The Challenges of Non-Face-to-Face Identity Verification
In the past, whenever someone wanted to open a new account at a financial institution, it involved a lengthy process. First, the person had to fill out an application form that was used to collect any relevant personal information, such as name, address, occupation, and income. And, to prevent account opening fraud, financial institutions would request for a valid government-issued ID, such as a driver’s license, birth certificate, Social Security Number, or some combination of these documents. The identity documentation would have to be presented at a physical branch location. In addition, depending on the type of financial service being applied for, a credit history check would also be requested from a credit bureau.
All of this paperwork and documentation checking has generally been effective for quite some time, but in the current digital age, consumers and businesses expect to transact online in real-time and the products and services that can meet this demand are winning. Instead of being restricted to business hours and fixed office locations, people can now quickly and easily apply for most financial services from the comfort of their own home at any time of day or night.
The ability to apply for accounts online is very convenient for consumers, but where does that leave financial institutions in terms of fulfilling their customer due diligence obligations?
Different Requirements, Common Approach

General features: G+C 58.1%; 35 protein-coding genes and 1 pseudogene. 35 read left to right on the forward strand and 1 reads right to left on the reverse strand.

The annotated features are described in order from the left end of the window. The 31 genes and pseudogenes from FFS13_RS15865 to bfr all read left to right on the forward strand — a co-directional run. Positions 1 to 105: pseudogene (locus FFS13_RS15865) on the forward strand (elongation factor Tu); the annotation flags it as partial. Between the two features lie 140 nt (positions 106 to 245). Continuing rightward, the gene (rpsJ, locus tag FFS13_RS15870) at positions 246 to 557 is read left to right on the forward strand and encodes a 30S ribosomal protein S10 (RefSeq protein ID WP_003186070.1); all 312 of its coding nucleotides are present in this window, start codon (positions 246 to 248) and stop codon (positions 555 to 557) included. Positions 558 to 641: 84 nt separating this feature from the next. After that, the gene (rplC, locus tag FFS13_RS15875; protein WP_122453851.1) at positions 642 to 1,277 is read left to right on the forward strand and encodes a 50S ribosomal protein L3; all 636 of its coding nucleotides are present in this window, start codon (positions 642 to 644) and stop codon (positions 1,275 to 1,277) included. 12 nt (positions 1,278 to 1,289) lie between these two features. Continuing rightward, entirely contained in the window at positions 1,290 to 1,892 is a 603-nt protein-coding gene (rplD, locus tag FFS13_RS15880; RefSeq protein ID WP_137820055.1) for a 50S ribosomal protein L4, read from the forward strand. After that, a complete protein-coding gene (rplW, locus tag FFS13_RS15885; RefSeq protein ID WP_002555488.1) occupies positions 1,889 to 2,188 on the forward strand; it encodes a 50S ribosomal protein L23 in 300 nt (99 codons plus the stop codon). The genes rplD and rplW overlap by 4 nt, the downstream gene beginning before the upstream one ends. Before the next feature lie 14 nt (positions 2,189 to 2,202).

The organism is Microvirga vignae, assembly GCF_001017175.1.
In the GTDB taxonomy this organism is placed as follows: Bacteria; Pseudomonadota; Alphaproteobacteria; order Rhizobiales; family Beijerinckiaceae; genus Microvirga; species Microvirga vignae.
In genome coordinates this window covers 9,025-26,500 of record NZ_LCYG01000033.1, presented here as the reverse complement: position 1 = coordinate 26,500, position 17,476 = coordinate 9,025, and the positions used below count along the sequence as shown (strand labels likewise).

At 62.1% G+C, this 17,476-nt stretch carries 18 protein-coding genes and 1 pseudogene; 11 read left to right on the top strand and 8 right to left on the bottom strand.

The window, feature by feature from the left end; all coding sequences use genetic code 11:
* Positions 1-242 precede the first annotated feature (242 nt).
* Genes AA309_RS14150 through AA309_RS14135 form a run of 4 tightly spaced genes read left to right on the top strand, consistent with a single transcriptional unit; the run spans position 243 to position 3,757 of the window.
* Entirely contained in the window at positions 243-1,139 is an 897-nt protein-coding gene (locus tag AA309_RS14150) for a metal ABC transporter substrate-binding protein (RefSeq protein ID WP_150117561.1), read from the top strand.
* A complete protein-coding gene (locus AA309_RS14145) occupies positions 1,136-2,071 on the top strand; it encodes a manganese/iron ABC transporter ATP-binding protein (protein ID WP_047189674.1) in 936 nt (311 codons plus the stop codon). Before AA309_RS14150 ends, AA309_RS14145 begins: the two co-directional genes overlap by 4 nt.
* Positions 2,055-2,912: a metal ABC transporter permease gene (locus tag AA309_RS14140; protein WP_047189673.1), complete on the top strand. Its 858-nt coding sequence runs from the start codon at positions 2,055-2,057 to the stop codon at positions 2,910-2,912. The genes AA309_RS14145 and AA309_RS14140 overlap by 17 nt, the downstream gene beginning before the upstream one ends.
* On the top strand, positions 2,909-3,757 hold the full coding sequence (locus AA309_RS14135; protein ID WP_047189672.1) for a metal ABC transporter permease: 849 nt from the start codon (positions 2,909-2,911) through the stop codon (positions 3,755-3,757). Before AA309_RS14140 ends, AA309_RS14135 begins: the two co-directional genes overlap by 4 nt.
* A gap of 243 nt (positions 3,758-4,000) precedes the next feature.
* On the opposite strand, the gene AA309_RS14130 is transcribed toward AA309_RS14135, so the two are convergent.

Depending on the country or region, the requirements for confirming customer identities can vary slightly. For example, in the U.S. and the UK, regulators in both countries take a fully risk-based approach. This means that they allow regulated entities to determine the best method to carry out identity verification depending on the level of risk that they are exposed to. On the other hand, while Canada takes a risk-based approach for anti-money laundering (AML) and counter-terrorist financing (CTF), it is more prescriptive with regards to identity verification. Unlike the U.S. and the UK, Canada specifies the type of identification product that can be used.
Despite these differences, there are similarities when it comes to the type of information that is being verified. When verifying the identity of a client who has applied online rather than in-person, there are certain elements that must be checked. The person’s full name, date of birth, and address all must be confirmed as authenticated.
Two, Three, Four, Five… Data Sources are Better than One
Most commonly, credit bureaus have been traditionally used as the principle means of verifying client’s identities in the world of financial services. Although reliable, there are instances when a specific credit bureau data source may not be available.
In cases like these, it pays to have more than one option at your disposal. It’s important to build confidence and certainty while mitigating risk and staying compliant with anti-money laundering (AML) and know your customer (KYC) regulations. The most robust identity verification platforms leverage multiple sources of data for each jurisdiction, ensuring that clients can accurately verify their customers at any time.
“As consumers make the shift from bricks-and-mortar to digital banking, compliance teams need to adapt,” said Jon Jones, President at Trulioo. “With access to comprehensive online identity verification platforms at their fingertips, financial services can stay ahead of the curve and be ready for international growth. Consumer engagement and enablement begins with trust, and trust often begins with KYC.”